As a writer and financial journalist, I often get asked why REITs are so interesting. In fact, I was prepared for the exact question this week when I was going up an elevator in New York City.
Needless to say, my short answer is that "I write about commercial real estate"; however, I never feel satisfied with the short answer and, as my wife will tell you, I love to talk. So, I began my elevator pitch:
I write about REITs because the asset sector pays out high and steady dividends. Every investor should consider some allocation to REITs since they provide the benefits of commercial real estate along with the advantages of investing in a publicly traded stock. The special investment characteristics of income-producing real estate provide REIT investors with competitive long-term rates of return that complement the returns from other stocks and from bonds.
In an article earlier this week (How Big Of A Slice Is In Your Intelligent REIT Portfolio?) I went into a more detailed explanation of REITs by explaining that a larger portfolio allocation (for REITs) could provide meaningful benefits. As I wrote:
The other thing to know is that REITs can provide insurance against broader stock market movements, including those in the utilities, oil & gas, and consumer staples sectors. Historically (and outside of 2009-2010), REITs have continued to perform and pay out income to investors, even when there are macroeconomic shocks to the market that impact these other sectors.
My closing comments were more direct as I always like to mention the key differentiator for REITs and the most important value proposition summed up in one word called "dividends." As I explained:
REITs should be a core part of an investment allocation strategy as they have a proven track record of long-term performance, due in large part to their dividends. They generally operate with a longer-term investment horizon, typically use low-to-moderate leverage in their business model and have acted as a stabilizing force within the real estate sector during times of economic uncertainty.
The Most Important Thing
Everyone has his or her own tolerance for risk. For some, mortgage REITs may not be considered a risky sector, while for others they may be. I always tell people that you know when your risk is too high when the "thrill of victory is not worth the agony of defeat." In other words, and as Howard Marks (author of The Most Important Thing) wrote:
It's the investor's job to intelligently bear risk for profit. Doing it well is what separates the best from the rest.
When it comes to REIT investing, I believe dividends are "the most important thing" and, in fact, my conviction for REIT dividends is always part of my elevator pitch. I never fail to tell novice and experienced investors that I consider REIT dividends to be the "holy grail" and although I love to see Mr. Market move REIT stocks in the right direction, I always preach about the "most important thing." I never compromise the fact that REIT dividends are the "heart and soul" of the REIT model and the consistency in REIT dividends is the most essential element and the most persuasive test of repeatability.
So what do I mean by repeatability?
In one of my favorite books, Repeatability: Build Enduring Businesses for a World of Constant Change by Chris Zook and James Allen, the co-authors wrote:
The power of a repeatable model lies in the way it turns the sources of differentiation into routines, behaviors, and activity systems… that strongest source of differentiation in a company's business are its crown jewels.
So how is it that REIT dividends are like "crown jewels" and why is it important to have growing REIT dividends. Well, I asked Brad Case, Sr. VP with NAREIT why REIT dividends are so important:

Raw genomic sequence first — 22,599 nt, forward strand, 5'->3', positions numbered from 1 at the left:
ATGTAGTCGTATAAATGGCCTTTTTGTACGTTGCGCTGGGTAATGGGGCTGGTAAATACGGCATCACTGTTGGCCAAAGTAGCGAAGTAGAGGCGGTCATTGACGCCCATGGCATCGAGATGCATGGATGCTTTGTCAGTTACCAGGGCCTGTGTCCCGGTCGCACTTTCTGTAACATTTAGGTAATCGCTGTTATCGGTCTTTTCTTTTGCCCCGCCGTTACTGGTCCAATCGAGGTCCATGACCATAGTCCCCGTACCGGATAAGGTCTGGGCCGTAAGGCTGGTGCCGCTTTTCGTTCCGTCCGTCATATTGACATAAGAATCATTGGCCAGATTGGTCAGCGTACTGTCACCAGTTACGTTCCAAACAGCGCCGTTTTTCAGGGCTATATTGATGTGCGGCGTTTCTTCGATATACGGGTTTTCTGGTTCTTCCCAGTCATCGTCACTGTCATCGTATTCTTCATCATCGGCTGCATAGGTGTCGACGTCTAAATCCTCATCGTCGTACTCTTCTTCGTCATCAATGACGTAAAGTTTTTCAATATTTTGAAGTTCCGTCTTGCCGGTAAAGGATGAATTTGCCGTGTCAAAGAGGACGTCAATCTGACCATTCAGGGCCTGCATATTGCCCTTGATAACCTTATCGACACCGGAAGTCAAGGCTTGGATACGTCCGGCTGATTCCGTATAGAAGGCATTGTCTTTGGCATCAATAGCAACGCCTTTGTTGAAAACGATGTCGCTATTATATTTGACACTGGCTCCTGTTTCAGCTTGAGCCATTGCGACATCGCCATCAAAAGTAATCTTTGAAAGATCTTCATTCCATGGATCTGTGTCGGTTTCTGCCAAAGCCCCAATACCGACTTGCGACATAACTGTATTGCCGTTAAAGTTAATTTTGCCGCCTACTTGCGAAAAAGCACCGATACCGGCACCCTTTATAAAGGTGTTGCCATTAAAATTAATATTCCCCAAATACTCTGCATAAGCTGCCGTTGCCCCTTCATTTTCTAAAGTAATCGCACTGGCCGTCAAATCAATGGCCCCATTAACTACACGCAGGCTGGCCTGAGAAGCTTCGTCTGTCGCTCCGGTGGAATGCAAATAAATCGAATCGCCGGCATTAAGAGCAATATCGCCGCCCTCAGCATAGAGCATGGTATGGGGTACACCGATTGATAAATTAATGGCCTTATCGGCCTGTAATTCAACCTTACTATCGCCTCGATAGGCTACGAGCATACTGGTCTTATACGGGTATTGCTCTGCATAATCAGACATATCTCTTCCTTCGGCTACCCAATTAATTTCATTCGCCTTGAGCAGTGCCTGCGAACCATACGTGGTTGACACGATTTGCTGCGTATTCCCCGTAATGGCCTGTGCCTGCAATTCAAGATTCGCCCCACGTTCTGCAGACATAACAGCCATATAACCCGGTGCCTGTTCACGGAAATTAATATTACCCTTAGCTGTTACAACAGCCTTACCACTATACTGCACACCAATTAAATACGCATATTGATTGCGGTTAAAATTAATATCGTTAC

Of course this is a great time to acquire assets, but listed REITs (unlike most private real estate investment managers) have excellent access to the capital markets. That means REITs don't have to hoard their cash to make investments, so I think investors can expect the improving economy to benefit them in the form of dividend growth.
Comparatively speaking, dividend growth is a key differentiator for REITs and the snapshot below (provided by NAREIT) illustrates the argument:
So What's a Good Barometer That REIT Dividends Will Grow?
In the book, Investing in REITs, the author, Ralph Block wrote:
Another criterion for separating REIT "have" from REIT "have nots" is the dividend policy…One key issue for investors is the REIT's payout ratio…A modest payout ratio is also good insurance against unexpected events that might cause a temporary downturn in free cash flow.
In a recent interview (by phone) Matt Werner, Portfolio Manager with Chilton Capital Management explained:
We emphasize a long-term view of real estate investing to our clients. But looking into the second half of this year, there are opportunities for some guidance increases, based on some numbers that have been reported so far. There are some easy comps for lodging companies and the payout ratio in terms of dividends over AFFO is extremely low right now, so there could be higher dividends going into the second half of the year.
The Crown Jewel Keeps Shining
Thursday Realty Income (NYSE:O) announced second quarter and mid-year earnings and, once again, the Triple Net REIT delivers strong results. Revenue (Q2-13) increased 63.0% to $184.3 million as compared to $113.1 million (for Q2-12). Revenue, for the six months (ended June 30, 2013) increased 58.1% to $355.5 million as compared to $224.9 million (for the same period in 2012).
Net income available to common stockholders (for Q2-13) was $44.2 million as compared to $33.0 million (for Q2-12). Funds from Operations (or FFO) for Q2-13 increased 81.7% to $118.5 million as compared to $65.2 million (for Q2-12). FFO per share (for Q2-13) increased 22.4% to $0.60 as compared to $0.49 (for Q2-12).
Realty Income's occupancy jumped 50 basis points to 98.2%, closing in on the all time high of 98.8% reached in Q1-07. During the latest quarter (Q2-13) Realty Income purchased 190 properties totaling $738.1 million at a 6.8% cap rate. On the conference call Thursday, Realty Income made a reference to the fact that the company had heavy acquisition activity with a record of $15 billion of deals "sourced" in the second quarter (and $20 billion year-to-date).